The first year I grew tomatillos, I wasn’t expecting to love them so much. I mean, who doesn’t love a fresh salsa verde, but when you grow your own tomatillos, it takes that “fresh” piece to a whole new level.
But when they are on the tomatillo plants, it can be hard to tell when they are ready to be turned into delicious salsa, or if they need a little more time to grow. So when is the right time to pick tomatillos?
When to Pick Tomatillos
Tomatillos are ready to be picked when the fruit is still green but is starting to emerge from the husk. You can wait until they are fully coming out of the husk, or pick at this point.
I like to wait for the moment when the husk splits open and starts to reveal the tomatillo fruit to the world.
If you’re used to growing tomatoes, this can be tricky to get used to as tomatillos are ripe when they are still green (or purple if you’re growing a different variety) and don’t get as large as some tomatoes do.
Signs You Have Ripe Tomatillos
There are a few ways to tell when a tomatillo is ripe and ready to be picked!
1. The Fruit is Coming Out of the Husk
As I mentioned above, this is one of the more tell-tale ways to know if you have ripe fruits or not. While it’s not a perfect measure, if the tomatillo isn’t coming out of the husk, you probably have a few more days before harvest.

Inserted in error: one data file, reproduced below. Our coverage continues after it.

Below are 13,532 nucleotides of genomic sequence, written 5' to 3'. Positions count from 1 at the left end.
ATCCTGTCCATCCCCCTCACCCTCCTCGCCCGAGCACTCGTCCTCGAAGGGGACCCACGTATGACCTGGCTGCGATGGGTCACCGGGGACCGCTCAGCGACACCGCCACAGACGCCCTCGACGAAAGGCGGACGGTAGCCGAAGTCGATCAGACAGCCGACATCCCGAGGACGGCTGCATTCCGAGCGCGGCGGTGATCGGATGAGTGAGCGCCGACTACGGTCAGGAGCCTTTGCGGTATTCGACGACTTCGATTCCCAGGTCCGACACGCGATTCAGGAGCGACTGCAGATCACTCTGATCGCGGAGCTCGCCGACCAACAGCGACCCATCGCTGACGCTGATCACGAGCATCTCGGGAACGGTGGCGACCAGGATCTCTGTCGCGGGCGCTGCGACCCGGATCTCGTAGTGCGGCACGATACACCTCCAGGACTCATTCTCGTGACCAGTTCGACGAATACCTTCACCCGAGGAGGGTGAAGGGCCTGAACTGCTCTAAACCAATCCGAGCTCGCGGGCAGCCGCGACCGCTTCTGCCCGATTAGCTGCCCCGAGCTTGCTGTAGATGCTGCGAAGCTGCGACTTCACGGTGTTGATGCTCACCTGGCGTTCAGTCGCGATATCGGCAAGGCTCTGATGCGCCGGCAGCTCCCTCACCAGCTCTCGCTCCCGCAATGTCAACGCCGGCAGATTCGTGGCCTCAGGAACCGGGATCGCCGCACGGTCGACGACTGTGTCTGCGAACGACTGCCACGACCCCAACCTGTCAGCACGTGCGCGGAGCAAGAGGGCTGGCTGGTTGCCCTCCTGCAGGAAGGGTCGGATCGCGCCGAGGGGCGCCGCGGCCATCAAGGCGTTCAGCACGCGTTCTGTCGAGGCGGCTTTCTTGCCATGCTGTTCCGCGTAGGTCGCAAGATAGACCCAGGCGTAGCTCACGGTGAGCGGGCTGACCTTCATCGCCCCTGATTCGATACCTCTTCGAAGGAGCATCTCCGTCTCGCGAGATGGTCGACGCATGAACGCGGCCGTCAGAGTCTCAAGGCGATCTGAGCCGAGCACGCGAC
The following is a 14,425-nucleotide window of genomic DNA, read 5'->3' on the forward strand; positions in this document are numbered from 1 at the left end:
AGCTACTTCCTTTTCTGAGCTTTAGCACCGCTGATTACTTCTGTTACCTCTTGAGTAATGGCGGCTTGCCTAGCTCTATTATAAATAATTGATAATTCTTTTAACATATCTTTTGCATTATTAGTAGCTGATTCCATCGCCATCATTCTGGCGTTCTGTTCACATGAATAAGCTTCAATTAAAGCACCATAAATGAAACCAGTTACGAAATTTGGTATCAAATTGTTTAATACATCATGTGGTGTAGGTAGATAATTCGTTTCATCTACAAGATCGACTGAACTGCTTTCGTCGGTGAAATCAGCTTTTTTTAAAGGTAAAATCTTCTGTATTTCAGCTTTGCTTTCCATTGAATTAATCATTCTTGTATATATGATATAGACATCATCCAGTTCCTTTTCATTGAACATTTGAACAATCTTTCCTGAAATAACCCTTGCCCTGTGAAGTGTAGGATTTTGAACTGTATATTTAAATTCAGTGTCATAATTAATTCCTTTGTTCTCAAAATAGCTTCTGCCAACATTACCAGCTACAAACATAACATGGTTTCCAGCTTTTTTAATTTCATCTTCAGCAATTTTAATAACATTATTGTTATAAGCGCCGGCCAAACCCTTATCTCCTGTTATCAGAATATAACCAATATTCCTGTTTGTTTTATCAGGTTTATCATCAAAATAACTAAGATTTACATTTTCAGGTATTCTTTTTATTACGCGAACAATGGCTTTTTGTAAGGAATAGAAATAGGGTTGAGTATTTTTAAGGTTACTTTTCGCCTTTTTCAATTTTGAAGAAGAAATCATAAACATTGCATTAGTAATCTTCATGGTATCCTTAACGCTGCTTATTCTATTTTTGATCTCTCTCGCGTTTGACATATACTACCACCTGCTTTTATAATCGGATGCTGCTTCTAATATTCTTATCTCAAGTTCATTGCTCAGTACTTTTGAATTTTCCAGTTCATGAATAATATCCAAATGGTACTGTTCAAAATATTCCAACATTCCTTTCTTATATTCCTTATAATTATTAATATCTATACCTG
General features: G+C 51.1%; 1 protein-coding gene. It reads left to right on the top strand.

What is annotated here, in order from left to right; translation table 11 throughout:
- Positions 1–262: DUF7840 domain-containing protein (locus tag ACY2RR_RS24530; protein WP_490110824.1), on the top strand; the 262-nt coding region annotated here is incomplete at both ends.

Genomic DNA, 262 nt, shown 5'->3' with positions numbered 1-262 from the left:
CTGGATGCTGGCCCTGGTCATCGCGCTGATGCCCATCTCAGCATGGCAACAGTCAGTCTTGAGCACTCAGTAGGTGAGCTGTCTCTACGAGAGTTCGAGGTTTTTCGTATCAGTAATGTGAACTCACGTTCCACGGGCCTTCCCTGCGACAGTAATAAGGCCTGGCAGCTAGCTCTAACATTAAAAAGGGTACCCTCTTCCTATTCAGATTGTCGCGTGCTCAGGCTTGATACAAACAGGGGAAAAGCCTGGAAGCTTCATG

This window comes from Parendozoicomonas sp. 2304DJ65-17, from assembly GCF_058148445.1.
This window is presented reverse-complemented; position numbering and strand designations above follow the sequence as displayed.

2. The Husk Turns Brown
While a tomatillo fruit is growing, the husk is a really light green color. Once that color starts to fade and the husk is turning brown, you’re getting closer and closer to having a ripe tomatillo.
3. The Fruit Comes Off the Plant With A Slight Tug
When you are determining if your tomatillo harvest is ready, find some fruits that are coming out of the husk and give them a gentle tug. If they easily come off the plant, they are definitely ready to be harvested.
If they stay on the plant and need more than just that tug, you can leave them on the plant for another day or two and hope they ripen even more.
4. The Fruit is the Right Color
Not all tomatillos are green when they are ripe! If you’re growing a different variety of tomatillo, like a purple or yellow one, they might be different colors when they are ready to be harvested.
- Purple tomatillos are going to have a purple tint to them when ripe
- Green tomatillos will stay green until they are ripe